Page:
Over the past several decades, a surge of voluntary initiatives has emerged to address the human rights impacts of businesses. These include: multi-stakeholder initiatives (MSIs), which are collaborations among various stakeholders such as corporations, civil society, government, and local communities; industry-led standard-setting initiatives; and public-private partnerships (PPPs) between business and government to address industry impacts. MSIs have received particular attention, including mention in the UN’s Guiding Principles on Business and Human Rights, for their perceived legitimacy and putative potential to impact human rights given their greater resources, flexibility, and collaborative nature. As a result, MSI Integrity has focused its attention on MSIs, which continue to grow in prominence. At this stage, it is not practicable to evaluate all MSIs. We have developed a set of criteria to be weighed in the selection of MSIs for evaluation. MSI Integrity is committed to continuous application and revision of its methodology and will periodically revisit these criteria.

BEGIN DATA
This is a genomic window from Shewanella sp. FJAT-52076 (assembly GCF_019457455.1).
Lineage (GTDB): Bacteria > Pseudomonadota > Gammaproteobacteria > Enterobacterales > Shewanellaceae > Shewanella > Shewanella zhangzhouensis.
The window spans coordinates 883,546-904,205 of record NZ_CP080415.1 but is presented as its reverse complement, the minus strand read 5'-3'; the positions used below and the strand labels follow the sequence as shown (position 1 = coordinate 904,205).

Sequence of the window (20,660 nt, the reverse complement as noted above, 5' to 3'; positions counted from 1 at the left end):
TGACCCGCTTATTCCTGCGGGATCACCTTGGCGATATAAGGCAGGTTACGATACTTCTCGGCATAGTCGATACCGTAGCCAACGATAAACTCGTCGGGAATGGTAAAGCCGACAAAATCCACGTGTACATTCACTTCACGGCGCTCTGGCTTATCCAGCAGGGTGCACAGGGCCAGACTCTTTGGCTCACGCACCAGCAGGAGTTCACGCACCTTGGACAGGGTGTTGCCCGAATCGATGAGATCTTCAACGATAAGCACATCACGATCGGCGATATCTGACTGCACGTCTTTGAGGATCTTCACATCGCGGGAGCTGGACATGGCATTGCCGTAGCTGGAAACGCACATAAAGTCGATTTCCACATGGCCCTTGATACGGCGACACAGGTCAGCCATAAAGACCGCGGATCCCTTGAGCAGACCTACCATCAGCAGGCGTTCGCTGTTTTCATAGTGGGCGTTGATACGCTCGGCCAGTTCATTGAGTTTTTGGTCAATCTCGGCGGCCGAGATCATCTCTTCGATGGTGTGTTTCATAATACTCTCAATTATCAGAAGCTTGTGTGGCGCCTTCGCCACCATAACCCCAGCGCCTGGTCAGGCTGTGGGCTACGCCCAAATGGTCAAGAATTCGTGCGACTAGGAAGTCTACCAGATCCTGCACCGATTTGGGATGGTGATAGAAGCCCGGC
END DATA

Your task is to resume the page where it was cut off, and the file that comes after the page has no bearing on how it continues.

MSI Integrity selects voluntary initiatives for evaluation based on the following criteria:
MSI Integrity seeks to evaluate voluntary initiatives that:
In selecting particular MSIs for evaluation, MSI Integrity looks for:
Our pilot round of MSI evaluations includes five MSIs that covered a diverse range of industries and geography, stages of development, human rights concerns, and global- or local-levels of focus. The MSI evaluated are the: Common Code for the Coffee Community (4C Association); Extractive Industries Transparency Initiative (EITI); Fair Labor Association (FLA); Global Network Initiative (GNI); and Kimberley Process Certification Scheme (KPCS).